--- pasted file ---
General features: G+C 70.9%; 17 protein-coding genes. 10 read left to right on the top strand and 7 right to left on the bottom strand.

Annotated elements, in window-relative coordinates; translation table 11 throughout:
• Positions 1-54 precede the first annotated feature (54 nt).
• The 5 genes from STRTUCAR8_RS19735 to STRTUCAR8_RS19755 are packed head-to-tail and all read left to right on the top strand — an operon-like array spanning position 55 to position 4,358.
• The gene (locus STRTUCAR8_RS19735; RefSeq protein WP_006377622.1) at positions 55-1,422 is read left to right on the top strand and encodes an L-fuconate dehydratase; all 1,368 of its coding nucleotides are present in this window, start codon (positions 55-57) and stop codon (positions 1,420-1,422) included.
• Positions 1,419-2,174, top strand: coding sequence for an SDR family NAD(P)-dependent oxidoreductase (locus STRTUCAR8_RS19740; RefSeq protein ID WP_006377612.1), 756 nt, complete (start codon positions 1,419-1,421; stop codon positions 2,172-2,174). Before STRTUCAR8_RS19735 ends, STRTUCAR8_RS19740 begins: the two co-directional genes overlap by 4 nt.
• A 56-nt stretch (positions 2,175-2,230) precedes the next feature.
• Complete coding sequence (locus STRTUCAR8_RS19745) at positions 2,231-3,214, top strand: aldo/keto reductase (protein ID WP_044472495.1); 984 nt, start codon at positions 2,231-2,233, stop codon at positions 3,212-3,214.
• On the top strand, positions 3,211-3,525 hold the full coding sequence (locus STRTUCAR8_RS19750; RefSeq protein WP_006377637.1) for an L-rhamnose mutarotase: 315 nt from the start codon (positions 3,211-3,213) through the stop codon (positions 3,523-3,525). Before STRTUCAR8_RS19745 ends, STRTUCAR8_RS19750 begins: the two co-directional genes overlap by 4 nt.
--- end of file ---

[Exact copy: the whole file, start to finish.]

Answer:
General features: G+C 70.9%; 17 protein-coding genes. 10 read left to right on the top strand and 7 right to left on the bottom strand.

Annotated elements, in window-relative coordinates; translation table 11 throughout:
• Positions 1-54 precede the first annotated feature (54 nt).
• The 5 genes from STRTUCAR8_RS19735 to STRTUCAR8_RS19755 are packed head-to-tail and all read left to right on the top strand — an operon-like array spanning position 55 to position 4,358.
• The gene (locus STRTUCAR8_RS19735; RefSeq protein WP_006377622.1) at positions 55-1,422 is read left to right on the top strand and encodes an L-fuconate dehydratase; all 1,368 of its coding nucleotides are present in this window, start codon (positions 55-57) and stop codon (positions 1,420-1,422) included.
• Positions 1,419-2,174, top strand: coding sequence for an SDR family NAD(P)-dependent oxidoreductase (locus STRTUCAR8_RS19740; RefSeq protein ID WP_006377612.1), 756 nt, complete (start codon positions 1,419-1,421; stop codon positions 2,172-2,174). Before STRTUCAR8_RS19735 ends, STRTUCAR8_RS19740 begins: the two co-directional genes overlap by 4 nt.
• A 56-nt stretch (positions 2,175-2,230) precedes the next feature.
• Complete coding sequence (locus STRTUCAR8_RS19745) at positions 2,231-3,214, top strand: aldo/keto reductase (protein ID WP_044472495.1); 984 nt, start codon at positions 2,231-2,233, stop codon at positions 3,212-3,214.
• On the top strand, positions 3,211-3,525 hold the full coding sequence (locus STRTUCAR8_RS19750; RefSeq protein WP_006377637.1) for an L-rhamnose mutarotase: 315 nt from the start codon (positions 3,211-3,213) through the stop codon (positions 3,523-3,525). Before STRTUCAR8_RS19745 ends, STRTUCAR8_RS19750 begins: the two co-directional genes overlap by 4 nt.